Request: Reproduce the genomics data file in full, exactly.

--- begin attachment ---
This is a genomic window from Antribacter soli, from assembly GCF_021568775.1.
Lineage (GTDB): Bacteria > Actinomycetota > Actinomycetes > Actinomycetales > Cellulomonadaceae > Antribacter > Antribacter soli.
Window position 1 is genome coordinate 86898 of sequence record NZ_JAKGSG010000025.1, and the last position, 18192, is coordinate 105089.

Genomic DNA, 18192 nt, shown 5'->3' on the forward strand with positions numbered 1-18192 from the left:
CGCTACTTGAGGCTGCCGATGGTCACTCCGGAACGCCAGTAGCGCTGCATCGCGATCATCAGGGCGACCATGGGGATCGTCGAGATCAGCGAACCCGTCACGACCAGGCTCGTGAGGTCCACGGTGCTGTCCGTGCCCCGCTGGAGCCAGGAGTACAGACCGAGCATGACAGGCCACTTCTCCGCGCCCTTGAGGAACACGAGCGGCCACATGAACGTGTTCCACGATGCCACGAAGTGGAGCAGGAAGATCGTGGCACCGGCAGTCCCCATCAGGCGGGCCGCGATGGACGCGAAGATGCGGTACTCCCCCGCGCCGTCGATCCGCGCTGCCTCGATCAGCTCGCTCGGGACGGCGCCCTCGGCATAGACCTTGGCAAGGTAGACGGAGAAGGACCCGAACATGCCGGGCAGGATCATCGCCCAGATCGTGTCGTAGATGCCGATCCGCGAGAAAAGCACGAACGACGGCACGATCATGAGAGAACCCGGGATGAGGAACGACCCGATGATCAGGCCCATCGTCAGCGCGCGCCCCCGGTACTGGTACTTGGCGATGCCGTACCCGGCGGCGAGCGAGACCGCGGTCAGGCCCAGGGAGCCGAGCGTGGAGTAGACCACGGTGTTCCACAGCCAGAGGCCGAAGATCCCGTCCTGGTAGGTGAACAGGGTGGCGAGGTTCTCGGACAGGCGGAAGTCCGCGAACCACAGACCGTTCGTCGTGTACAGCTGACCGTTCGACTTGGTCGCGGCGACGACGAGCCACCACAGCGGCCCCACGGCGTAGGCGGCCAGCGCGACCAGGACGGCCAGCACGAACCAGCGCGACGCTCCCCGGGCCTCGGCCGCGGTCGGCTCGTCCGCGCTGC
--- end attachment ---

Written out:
This is a genomic window from Antribacter soli, from assembly GCF_021568775.1.
Lineage (GTDB): Bacteria > Actinomycetota > Actinomycetes > Actinomycetales > Cellulomonadaceae > Antribacter > Antribacter soli.
Window position 1 is genome coordinate 86898 of sequence record NZ_JAKGSG010000025.1, and the last position, 18192, is coordinate 105089.

Genomic DNA, 18192 nt, shown 5'->3' on the forward strand with positions numbered 1-18192 from the left:
CGCTACTTGAGGCTGCCGATGGTCACTCCGGAACGCCAGTAGCGCTGCATCGCGATCATCAGGGCGACCATGGGGATCGTCGAGATCAGCGAACCCGTCACGACCAGGCTCGTGAGGTCCACGGTGCTGTCCGTGCCCCGCTGGAGCCAGGAGTACAGACCGAGCATGACAGGCCACTTCTCCGCGCCCTTGAGGAACACGAGCGGCCACATGAACGTGTTCCACGATGCCACGAAGTGGAGCAGGAAGATCGTGGCACCGGCAGTCCCCATCAGGCGGGCCGCGATGGACGCGAAGATGCGGTACTCCCCCGCGCCGTCGATCCGCGCTGCCTCGATCAGCTCGCTCGGGACGGCGCCCTCGGCATAGACCTTGGCAAGGTAGACGGAGAAGGACCCGAACATGCCGGGCAGGATCATCGCCCAGATCGTGTCGTAGATGCCGATCCGCGAGAAAAGCACGAACGACGGCACGATCATGAGAGAACCCGGGATGAGGAACGACCCGATGATCAGGCCCATCGTCAGCGCGCGCCCCCGGTACTGGTACTTGGCGATGCCGTACCCGGCGGCGAGCGAGACCGCGGTCAGGCCCAGGGAGCCGAGCGTGGAGTAGACCACGGTGTTCCACAGCCAGAGGCCGAAGATCCCGTCCTGGTAGGTGAACAGGGTGGCGAGGTTCTCGGACAGGCGGAAGTCCGCGAACCACAGACCGTTCGTCGTGTACAGCTGACCGTTCGACTTGGTCGCGGCGACGACGAGCCACCACAGCGGCCCCACGGCGTAGGCGGCCAGCGCGACCAGGACGGCCAGCACGAACCAGCGCGACGCTCCCCGGGCCTCGGCCGCGGTCGGCTCGTCCGCGCTGC